I'm glad to see an NDP government in Alberta, considering the options. It's good to see that at least they are talking about making changes that will make life better for working people, and promising to catch some more table scraps from the corporate thieves.
However, I worry about two things. The first is not what the impact of this election will be on Stephen Harper, but what the impact of this election will be on actual leftist politics in Canada. The NDP taking Alberta is a huge historal event, but as other commenters have noted, the NDP aren't exactly a leftist party anymore. However, in the political consciousness of Canadians, they represent the working class and the left. Their being elected in the regressive conservative stronghold of the oil industry is giving a lot of people hope. And that might actually be the worst thing about the NDP. Consider, by way of analogy, the Obama administration.
They say they represent the people, and respect First Nations, and want to "responsibly manage" the tar sands. And yet they are vocally supportive of Energy East and Kidner Morgan's Trans Mountain, which are both fiercely contested by local populations and especially First Nations. Which leads to my second concern.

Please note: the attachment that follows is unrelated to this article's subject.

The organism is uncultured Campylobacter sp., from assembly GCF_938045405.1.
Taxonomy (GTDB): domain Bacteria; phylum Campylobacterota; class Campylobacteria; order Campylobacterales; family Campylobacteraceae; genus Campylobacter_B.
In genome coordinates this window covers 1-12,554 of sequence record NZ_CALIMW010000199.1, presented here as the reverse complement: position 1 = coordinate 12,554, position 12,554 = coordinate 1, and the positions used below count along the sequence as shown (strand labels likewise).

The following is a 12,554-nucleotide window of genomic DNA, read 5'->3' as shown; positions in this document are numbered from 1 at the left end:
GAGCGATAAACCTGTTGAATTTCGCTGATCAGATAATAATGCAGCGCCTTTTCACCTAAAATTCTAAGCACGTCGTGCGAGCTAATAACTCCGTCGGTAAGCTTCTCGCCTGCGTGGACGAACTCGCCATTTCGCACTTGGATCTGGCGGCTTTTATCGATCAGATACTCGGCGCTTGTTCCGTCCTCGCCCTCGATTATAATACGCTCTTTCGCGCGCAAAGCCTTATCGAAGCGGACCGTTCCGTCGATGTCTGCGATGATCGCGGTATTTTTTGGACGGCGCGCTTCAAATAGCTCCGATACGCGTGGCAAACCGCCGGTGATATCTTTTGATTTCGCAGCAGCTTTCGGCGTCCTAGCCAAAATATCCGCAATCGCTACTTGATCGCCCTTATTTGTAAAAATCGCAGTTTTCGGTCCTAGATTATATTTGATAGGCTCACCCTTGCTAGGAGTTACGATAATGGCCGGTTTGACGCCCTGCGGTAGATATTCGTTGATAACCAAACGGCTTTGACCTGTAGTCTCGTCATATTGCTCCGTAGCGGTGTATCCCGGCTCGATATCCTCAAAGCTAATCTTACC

What will the effect be of electing a putatively progressive government that is outspokenly in favour of fossil fuel development on perpetuating the wedge between environmentalists and unionists/classic leftists?
"Rachel Notley is no doubt a progressive, but the government she leads will seek to largely maintain the status quo while making a series of minor changes they argue are long overdue."
Then how exactly is she progressive? How is it progressive to maintain the status quo?
I don't expect magic fromt he NDP. But can we expect anything from them at this point? I guess time will tell.